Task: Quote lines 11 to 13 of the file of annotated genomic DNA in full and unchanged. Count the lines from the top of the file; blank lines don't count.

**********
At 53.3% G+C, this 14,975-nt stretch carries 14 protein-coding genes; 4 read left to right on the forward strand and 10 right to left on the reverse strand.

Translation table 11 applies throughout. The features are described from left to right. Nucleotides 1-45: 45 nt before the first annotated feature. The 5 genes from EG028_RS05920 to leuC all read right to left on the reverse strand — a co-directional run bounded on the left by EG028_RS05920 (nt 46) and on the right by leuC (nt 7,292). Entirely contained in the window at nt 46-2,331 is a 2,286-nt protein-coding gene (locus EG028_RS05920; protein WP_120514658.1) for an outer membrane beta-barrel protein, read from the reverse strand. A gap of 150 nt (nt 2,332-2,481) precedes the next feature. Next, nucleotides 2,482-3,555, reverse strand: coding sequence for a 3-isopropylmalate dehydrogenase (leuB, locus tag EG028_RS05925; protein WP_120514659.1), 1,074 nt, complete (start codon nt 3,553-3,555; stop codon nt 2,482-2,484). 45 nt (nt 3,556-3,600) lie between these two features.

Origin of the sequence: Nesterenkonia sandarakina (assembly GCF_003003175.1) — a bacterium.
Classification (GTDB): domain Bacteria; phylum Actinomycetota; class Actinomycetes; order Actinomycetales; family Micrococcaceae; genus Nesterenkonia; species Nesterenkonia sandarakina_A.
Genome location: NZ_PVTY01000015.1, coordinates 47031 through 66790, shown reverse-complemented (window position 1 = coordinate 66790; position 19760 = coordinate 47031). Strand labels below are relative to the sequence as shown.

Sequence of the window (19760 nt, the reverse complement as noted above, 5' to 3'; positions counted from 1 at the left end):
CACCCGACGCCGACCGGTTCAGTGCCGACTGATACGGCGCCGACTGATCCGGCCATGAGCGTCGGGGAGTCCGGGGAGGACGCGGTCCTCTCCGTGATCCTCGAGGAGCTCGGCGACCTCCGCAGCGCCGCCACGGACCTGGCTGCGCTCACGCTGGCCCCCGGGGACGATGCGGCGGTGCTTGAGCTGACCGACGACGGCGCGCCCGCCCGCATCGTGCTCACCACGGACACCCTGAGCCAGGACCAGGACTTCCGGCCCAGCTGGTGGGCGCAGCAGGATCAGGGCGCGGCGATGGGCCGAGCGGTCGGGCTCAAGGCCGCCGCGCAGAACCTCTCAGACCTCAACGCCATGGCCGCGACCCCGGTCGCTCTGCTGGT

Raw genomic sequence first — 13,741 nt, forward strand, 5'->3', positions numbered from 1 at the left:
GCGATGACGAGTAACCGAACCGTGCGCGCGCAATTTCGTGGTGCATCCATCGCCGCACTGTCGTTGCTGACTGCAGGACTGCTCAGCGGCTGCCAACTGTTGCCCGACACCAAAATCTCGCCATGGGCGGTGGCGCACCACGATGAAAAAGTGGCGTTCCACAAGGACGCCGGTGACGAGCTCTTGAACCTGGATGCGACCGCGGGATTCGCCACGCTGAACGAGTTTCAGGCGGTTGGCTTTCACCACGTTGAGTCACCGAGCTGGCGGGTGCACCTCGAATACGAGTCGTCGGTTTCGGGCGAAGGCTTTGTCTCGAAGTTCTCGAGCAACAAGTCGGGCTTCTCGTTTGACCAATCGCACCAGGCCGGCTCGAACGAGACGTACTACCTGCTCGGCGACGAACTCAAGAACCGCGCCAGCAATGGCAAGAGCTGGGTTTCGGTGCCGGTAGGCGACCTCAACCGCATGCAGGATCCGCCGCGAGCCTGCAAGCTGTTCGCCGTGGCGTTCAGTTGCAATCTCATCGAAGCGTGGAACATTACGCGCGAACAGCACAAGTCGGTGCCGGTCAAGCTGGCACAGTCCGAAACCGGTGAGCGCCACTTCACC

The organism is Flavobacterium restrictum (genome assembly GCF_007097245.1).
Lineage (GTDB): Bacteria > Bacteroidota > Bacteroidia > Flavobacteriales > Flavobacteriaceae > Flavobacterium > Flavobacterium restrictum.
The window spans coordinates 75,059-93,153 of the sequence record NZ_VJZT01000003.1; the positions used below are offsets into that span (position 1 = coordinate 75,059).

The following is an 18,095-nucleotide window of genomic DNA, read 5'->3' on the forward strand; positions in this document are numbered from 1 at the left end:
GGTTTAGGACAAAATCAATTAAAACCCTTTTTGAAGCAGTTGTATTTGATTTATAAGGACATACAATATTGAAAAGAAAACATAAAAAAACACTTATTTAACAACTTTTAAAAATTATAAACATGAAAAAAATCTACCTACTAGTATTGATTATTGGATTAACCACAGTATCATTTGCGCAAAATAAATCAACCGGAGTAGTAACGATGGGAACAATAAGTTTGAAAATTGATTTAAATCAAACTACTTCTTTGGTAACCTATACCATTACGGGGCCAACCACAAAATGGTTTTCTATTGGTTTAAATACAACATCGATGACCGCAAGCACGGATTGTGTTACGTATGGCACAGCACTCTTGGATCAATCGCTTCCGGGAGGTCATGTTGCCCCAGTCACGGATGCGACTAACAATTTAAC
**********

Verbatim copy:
Lineage (GTDB): Bacteria > Bacteroidota > Bacteroidia > Flavobacteriales > Flavobacteriaceae > Flavobacterium > Flavobacterium restrictum.
The window spans coordinates 75,059-93,153 of the sequence record NZ_VJZT01000003.1; the positions used below are offsets into that span (position 1 = coordinate 75,059).

The following is an 18,095-nucleotide window of genomic DNA, read 5'->3' on the forward strand; positions in this document are numbered from 1 at the left end: